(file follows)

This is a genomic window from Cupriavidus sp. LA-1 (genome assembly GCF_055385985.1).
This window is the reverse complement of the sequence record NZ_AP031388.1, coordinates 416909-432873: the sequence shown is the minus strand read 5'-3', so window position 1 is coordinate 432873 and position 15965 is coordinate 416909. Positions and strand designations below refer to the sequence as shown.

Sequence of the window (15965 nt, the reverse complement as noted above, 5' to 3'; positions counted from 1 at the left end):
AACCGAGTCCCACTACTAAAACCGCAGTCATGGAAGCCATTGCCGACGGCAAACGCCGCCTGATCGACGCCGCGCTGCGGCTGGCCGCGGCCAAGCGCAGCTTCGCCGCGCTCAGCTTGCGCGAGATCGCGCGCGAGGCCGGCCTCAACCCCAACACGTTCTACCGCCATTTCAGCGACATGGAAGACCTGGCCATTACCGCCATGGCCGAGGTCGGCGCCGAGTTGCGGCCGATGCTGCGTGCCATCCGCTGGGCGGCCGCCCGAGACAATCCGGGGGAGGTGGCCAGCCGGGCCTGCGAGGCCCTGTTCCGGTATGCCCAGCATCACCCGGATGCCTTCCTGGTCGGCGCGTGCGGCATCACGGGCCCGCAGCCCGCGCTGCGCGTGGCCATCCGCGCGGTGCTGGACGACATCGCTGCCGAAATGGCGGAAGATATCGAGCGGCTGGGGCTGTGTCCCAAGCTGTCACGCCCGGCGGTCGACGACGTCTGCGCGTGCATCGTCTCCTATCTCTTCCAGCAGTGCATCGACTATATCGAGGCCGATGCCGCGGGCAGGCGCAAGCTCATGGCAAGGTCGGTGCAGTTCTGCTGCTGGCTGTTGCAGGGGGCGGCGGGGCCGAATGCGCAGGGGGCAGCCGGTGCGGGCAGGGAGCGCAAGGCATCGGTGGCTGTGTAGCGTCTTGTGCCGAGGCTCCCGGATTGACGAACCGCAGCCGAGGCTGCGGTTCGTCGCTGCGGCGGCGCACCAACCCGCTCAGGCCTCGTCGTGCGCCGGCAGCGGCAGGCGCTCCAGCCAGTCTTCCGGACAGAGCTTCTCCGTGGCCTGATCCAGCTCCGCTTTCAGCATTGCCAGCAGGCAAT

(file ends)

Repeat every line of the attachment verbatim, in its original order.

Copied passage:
This is a genomic window from Cupriavidus sp. LA-1 (genome assembly GCF_055385985.1).
This window is the reverse complement of the sequence record NZ_AP031388.1, coordinates 416909-432873: the sequence shown is the minus strand read 5'-3', so window position 1 is coordinate 432873 and position 15965 is coordinate 416909. Positions and strand designations below refer to the sequence as shown.

Sequence of the window (15965 nt, the reverse complement as noted above, 5' to 3'; positions counted from 1 at the left end):
AACCGAGTCCCACTACTAAAACCGCAGTCATGGAAGCCATTGCCGACGGCAAACGCCGCCTGATCGACGCCGCGCTGCGGCTGGCCGCGGCCAAGCGCAGCTTCGCCGCGCTCAGCTTGCGCGAGATCGCGCGCGAGGCCGGCCTCAACCCCAACACGTTCTACCGCCATTTCAGCGACATGGAAGACCTGGCCATTACCGCCATGGCCGAGGTCGGCGCCGAGTTGCGGCCGATGCTGCGTGCCATCCGCTGGGCGGCCGCCCGAGACAATCCGGGGGAGGTGGCCAGCCGGGCCTGCGAGGCCCTGTTCCGGTATGCCCAGCATCACCCGGATGCCTTCCTGGTCGGCGCGTGCGGCATCACGGGCCCGCAGCCCGCGCTGCGCGTGGCCATCCGCGCGGTGCTGGACGACATCGCTGCCGAAATGGCGGAAGATATCGAGCGGCTGGGGCTGTGTCCCAAGCTGTCACGCCCGGCGGTCGACGACGTCTGCGCGTGCATCGTCTCCTATCTCTTCCAGCAGTGCATCGACTATATCGAGGCCGATGCCGCGGGCAGGCGCAAGCTCATGGCAAGGTCGGTGCAGTTCTGCTGCTGGCTGTTGCAGGGGGCGGCGGGGCCGAATGCGCAGGGGGCAGCCGGTGCGGGCAGGGAGCGCAAGGCATCGGTGGCTGTGTAGCGTCTTGTGCCGAGGCTCCCGGATTGACGAACCGCAGCCGAGGCTGCGGTTCGTCGCTGCGGCGGCGCACCAACCCGCTCAGGCCTCGTCGTGCGCCGGCAGCGGCAGGCGCTCCAGCCAGTCTTCCGGACAGAGCTTCTCCGTGGCCTGATCCAGCTCCGCTTTCAGCATTGCCAGCAGGCAAT